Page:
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David Bowie Performs ' Sufragette City ' Live in Tokyo 1978 on Far East
leg of World Tour.

Retrieved from Wikipedia:
Suffragette City on Wikipedia
"Suffragette City"
Bowiecity.jpg
Single by David Bowie
from the album The Rise and Fall of Ziggy Stardust and the Spiders from Mars
B-side"Stay"
Released28 April 1972 (as B-side of "Starman")
9 July 1976 (A-side single)
Format7" single
RecordedTrident Studios, London
4 February 1972
GenreGlam rock,[1] proto-punk[2]
Length3:25
LabelRCA Records
Writer(s)David Bowie
Producer(s)
  • David Bowie
  • Ken Scott
David Bowie singles chronology

"Suffragette City" is a song by David Bowie. Originally from The Rise and Fall of Ziggy Stardust and the Spiders from Mars album in 1972, it was later issued as a single in 1976 to promote the Changesonebowie compilation in the UK, with the US single edit of "Stay" on the B-side. The single failed to chart.

Recorded on 4 February 1972,[3] towards the end of the Ziggy Stardust sessions, "Suffragette City" features a piano riff heavily influenced by Little Richard, a lyrical reference to the book and film A Clockwork Orange (the word "droogie," meaning "friend") and the sing-along hook "Wham bam thank you ma'am!". One analysis of the song states that it is about how David Bowie does not entirely identify with bisexuality: preferring women more.[4]

Before recording it himself, Bowie offered it to the band Mott the Hoople if they would forgo their plan to break up. The group refused, but recorded Bowie's "All the Young Dudes" instead.[5]

Contents

  • 1 Track listing
  • 2 Production credits
  • 3 Other releases
  • 4 Live versions
  • 5 References
  • 6 Notes
  • 7 External links

Track listing

  1. "Suffragette City" (Bowie) – 3:25
  2. "Stay" (Bowie) – 3:21

Production credits

  • Producers:
    • Ken Scott on "Suffragette City"
    • Harry Maslin on "Stay"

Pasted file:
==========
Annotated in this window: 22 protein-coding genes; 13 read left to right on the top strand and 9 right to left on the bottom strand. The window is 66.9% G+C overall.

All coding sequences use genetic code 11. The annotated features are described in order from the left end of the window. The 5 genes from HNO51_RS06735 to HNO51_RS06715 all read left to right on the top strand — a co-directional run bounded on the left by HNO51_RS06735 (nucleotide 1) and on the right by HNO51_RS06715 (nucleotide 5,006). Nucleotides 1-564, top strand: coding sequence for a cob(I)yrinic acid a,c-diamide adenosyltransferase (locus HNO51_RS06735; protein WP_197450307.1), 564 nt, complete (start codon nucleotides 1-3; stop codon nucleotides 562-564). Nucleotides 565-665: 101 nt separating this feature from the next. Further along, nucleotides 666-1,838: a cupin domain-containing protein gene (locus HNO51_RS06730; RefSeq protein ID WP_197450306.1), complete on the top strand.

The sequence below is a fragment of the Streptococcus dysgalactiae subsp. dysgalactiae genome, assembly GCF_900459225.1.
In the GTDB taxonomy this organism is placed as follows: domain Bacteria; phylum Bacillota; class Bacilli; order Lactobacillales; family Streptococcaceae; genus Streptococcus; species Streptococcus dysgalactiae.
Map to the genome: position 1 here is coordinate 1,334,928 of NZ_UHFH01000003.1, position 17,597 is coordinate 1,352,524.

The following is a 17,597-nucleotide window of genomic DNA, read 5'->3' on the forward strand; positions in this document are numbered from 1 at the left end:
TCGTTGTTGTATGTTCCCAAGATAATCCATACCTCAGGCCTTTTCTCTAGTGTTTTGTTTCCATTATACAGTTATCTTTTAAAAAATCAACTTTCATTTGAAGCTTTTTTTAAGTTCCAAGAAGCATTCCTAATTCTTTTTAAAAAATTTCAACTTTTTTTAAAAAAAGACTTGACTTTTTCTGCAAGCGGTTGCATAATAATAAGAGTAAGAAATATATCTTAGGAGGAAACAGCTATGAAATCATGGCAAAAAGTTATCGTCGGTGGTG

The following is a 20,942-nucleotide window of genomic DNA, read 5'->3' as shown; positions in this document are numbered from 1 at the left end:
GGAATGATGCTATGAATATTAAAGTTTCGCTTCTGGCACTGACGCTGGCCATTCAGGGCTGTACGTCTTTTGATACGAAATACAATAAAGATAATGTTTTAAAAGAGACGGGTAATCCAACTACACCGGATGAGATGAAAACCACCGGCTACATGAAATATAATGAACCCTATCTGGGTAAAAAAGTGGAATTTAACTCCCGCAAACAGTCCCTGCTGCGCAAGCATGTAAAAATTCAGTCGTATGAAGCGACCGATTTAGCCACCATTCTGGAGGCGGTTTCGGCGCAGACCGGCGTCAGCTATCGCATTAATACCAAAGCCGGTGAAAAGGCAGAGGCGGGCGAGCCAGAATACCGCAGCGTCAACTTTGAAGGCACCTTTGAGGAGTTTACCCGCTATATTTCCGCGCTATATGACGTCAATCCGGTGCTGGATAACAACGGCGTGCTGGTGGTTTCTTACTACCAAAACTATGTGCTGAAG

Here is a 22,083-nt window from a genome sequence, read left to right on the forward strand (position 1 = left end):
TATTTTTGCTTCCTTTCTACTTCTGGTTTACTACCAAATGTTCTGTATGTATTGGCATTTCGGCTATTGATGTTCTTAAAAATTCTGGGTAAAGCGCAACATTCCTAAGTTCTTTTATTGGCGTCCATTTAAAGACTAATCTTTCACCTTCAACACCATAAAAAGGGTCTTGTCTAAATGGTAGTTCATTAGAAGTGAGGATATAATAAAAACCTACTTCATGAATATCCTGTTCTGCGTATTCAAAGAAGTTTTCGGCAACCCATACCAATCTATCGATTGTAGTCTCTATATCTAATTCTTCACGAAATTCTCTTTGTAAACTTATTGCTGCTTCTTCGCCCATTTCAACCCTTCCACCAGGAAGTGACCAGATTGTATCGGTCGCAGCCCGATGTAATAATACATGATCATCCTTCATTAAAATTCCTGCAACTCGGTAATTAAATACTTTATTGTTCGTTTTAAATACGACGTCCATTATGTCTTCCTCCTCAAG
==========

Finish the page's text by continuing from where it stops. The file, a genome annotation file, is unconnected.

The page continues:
• David Bowie
  • Musicians:
    • David Bowie: Vocals, Guitar on "Suffragette City"
    • Mick Ronson: Guitar, piano and ARP synthesizer on "Suffragette City"
    • Trevor Bolder: Bass on "Suffragette City"
    • Mick Woodmansey: Drums on "Suffragette City"
    • Carlos Alomar, Earl Slick: Guitar on "Stay"
    • George Murray: Bass on "Stay"
    • Dennis Davis: Drums on "Stay"
    • Roy Bittan: Piano on "Stay"

Other releases

  • It was released as the B-side of the singles "Starman" in April 1972 and "Young Americans" in February 1975.
  • A picture disc release appeared in the RCA Life Time picture disc set.
  • It also appeared on the following compilations:
    • The Best of David Bowie (Japan 1974)
    • Changesonebowie (1976)
    • Changesbowie (1990)
    • Bowie: The Singles 1969-1993 (1993)
    • The Singles Collection (1993)
    • RarestOneBowie (Japan 1995)
    • The Best of David Bowie 1969/1974 (1997)
    • Best of Bowie (2002)
  • It was also released in the music rhythm game Rock Band.

Live versions

  • Bowie recorded the song for the BBC radio programme "Sounds of the 70s: John Peel" on 16 May 1972, and this performance was broadcast on 23 May 1972. In 2000, this recording was released on the Bowie at the Beeb album.
  • A live version recorded at Santa Monica Civic Auditorium on 20 October 1972 has been released on Santa Monica '72 and Live Santa Monica '72.
  • The version played at the famous concert at the Hammersmith Odeon, London on 3 July 1973 was released on Ziggy Stardust - The Motion Picture.
  • A recording from the 1974 tour was released on David Live. This version was also released in the Sound + Vision box set. Another live recording from the 1974 tour was released on the semi-legal A Portrait in Flesh.
  • A live performance recorded on 23 March 1976 was released on Live Nassau Coliseum '76, part of the 2010 reissue of Station to Station.

References

  • Pegg, Nicholas, The Complete David Bowie, Reynolds & Hearn Ltd, 2000, ISBN 1-903111-14-5

Notes

  1. ^ "500 Greatest Albums of All Time : 35 – David Bowie, 'The Rise and Fall of Ziggy Stardust and the Spiders From Mars'". Rolling Stone. 31 May 2012. Retrieved 21 January 2016. 
  2. ^ Greene, Lora (2012). Combat Rock: A History of Punk (From Its Origins to the Present). CreateSpace Independent Publishing Platform. ISBN 978-1478305637. Retrieved 16 August 2016. 
  3. ^ Kevin Cann (2010). Any Day Now - David Bowie: The London Years: 1947-1974: p.242
  4. ^ "Music as Literature". www.eden.rutgers.edu. 
  5. ^ Roberts, David (1998). Guinness Rockopedia (1st ed.). London: Guinness Publishing Ltd. p. 282. ISBN 0-85112-072-5. 

External links

  • Lyrics of this song at MetroLyrics
  • Featured in "Driver: Parallel Lines"
   

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